State Ex Rel. Brown v. Dewell

CourtUnited States State Supreme Court of Florida
Citation131 Fla. 566,179 So. 695
PartiesSTATE ex rel. BROWN et al. v. DEWELL, Judge.
Decision Date01 March 1938

En Banc.

Original mandamus proceeding by the State, on the relation of C. A Brown and others, against Robert T. Dewell, as judge of the Criminal Court of Record in and for Polk County, to compel the respondent to assume jurisdiction in a criminal case.

Alternative writ quashed, and proceeding dismissed.

ELLIS C.J., and BUFORD, J., dissenting.

COUNSEL Whitaker Bros., of Tampa, Johnson & Bosarge, of Bartow, Charles F. Blake, of Tampa, and C. A. Boyer, of Orlando, for relators.

Cary D Landis, Atty. Gen., and Tyrus A. Norwood, Asst. Atty. Gen and J. Rex Farrior, State's Atty., of Tampa, for respondent.


TERRELL, Justice.

Relators were indicted in Hillsborough county for kidnapping and conspiring to kidnap Eugene F. Poulnot. A change of venue was granted, the cause was transferred to Polk county where it was tried in the criminal court of record, and the defendants convicted. On writ of error to this court, the latter judgment was reversed. Brown et al. v. State, 128 Fla. 762, 175 So. 515. This opinion was clarified in a subsequent opinion filed January 5, 1938, 178 So. 153.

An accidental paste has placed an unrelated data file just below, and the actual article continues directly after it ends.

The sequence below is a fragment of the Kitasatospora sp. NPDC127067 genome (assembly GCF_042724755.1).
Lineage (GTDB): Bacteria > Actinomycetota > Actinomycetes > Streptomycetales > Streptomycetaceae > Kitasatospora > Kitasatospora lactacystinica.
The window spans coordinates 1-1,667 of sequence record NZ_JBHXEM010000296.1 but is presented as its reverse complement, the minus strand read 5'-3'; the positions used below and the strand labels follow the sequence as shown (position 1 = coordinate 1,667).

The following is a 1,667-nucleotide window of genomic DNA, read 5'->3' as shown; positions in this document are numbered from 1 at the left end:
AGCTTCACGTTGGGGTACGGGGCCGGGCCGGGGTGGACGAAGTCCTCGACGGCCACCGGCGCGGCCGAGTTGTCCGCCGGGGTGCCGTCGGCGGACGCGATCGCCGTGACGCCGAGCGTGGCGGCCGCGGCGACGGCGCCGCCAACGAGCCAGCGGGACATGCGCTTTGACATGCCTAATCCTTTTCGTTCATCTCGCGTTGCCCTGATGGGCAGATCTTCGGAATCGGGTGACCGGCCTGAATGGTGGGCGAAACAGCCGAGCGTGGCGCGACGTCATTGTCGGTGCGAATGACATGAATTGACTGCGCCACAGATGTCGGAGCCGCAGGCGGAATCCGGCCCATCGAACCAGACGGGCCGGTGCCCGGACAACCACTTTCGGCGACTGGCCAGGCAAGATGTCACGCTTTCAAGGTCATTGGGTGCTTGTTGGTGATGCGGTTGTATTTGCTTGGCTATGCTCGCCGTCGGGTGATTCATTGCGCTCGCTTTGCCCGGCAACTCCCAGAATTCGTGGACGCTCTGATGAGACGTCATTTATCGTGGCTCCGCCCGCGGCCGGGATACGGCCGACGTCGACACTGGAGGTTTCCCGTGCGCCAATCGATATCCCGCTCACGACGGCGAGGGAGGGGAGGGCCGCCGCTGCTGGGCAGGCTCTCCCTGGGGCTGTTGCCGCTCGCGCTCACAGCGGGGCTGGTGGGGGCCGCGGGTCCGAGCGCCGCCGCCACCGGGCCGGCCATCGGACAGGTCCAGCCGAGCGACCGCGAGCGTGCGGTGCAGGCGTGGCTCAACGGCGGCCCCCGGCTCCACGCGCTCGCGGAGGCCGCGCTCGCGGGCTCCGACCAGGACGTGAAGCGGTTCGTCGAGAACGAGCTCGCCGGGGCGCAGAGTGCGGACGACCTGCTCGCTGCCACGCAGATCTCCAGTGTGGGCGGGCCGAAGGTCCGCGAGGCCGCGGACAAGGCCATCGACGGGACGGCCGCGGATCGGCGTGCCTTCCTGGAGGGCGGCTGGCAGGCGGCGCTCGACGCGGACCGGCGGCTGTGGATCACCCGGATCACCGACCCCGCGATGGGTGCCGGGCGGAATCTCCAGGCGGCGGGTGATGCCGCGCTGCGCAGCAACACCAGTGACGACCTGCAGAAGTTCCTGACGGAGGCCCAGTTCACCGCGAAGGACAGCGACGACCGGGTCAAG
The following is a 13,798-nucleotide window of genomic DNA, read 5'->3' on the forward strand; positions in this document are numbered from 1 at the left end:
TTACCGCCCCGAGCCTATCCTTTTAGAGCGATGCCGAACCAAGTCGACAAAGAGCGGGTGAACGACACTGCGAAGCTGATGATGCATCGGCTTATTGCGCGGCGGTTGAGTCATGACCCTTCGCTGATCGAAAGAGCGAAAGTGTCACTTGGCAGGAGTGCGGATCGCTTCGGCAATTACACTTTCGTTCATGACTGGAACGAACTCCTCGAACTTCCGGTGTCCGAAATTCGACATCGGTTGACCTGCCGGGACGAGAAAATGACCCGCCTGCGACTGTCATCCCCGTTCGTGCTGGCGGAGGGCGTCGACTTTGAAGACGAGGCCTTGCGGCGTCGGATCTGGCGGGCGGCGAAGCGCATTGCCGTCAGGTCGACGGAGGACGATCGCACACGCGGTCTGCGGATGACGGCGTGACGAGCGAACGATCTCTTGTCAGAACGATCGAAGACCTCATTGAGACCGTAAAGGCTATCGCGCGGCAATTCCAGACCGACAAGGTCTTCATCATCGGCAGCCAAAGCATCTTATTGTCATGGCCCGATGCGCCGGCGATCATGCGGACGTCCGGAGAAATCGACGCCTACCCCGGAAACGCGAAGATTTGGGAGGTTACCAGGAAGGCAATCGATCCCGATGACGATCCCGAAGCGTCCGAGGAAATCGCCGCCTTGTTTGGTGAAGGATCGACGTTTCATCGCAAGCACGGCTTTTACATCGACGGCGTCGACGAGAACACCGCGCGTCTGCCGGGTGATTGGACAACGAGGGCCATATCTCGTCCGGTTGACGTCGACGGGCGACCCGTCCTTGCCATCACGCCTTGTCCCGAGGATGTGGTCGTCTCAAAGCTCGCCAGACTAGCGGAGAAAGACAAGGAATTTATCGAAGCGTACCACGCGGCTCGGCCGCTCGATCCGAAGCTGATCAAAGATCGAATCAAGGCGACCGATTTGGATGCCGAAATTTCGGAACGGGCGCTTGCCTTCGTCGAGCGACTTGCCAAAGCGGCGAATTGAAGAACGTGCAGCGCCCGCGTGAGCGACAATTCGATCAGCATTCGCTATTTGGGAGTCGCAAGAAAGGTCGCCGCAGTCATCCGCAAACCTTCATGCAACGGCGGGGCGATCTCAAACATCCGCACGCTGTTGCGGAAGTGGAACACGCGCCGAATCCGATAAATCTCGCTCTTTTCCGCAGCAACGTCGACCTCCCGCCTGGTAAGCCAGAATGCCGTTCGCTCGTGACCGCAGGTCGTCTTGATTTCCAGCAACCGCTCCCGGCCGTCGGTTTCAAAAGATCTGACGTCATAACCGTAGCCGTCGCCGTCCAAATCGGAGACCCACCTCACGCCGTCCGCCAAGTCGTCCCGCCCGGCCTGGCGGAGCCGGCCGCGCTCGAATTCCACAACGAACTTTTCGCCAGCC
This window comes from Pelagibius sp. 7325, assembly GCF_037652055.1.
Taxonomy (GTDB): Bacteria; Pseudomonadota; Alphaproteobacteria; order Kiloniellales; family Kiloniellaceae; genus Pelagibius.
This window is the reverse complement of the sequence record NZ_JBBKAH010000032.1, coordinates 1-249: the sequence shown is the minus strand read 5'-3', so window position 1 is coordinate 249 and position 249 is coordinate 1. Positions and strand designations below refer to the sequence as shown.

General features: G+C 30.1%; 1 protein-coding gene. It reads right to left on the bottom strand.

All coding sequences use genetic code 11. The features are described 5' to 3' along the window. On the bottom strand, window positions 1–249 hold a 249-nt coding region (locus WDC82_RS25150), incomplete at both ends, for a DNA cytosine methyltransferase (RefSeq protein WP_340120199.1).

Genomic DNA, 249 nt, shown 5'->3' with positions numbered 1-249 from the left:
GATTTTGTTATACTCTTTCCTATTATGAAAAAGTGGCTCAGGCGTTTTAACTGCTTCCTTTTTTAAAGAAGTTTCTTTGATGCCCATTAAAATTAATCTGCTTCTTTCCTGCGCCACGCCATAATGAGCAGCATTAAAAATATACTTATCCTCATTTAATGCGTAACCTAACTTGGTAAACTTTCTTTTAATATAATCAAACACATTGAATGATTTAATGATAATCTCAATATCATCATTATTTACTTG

An indictment for murder in the second degree grew out of the same transaction as the indictment for kidnapping and conspiring to kidnap. A trial on this indictment resulted in a directed verdict for the defendants. On consultation with counsel representing the State and the defendants, the trial court set a day certain to retry the case of Brown et al. v. State, supra. Immediately thereafter the State, acting through its assistant county solicitor, Honorable J. Rex Farrior, filed a motion and affidavit suggesting the disqualification of the trial judge. On being brought to his attention, the trial judge held the said affidavit sufficient in form, and disqualified himself.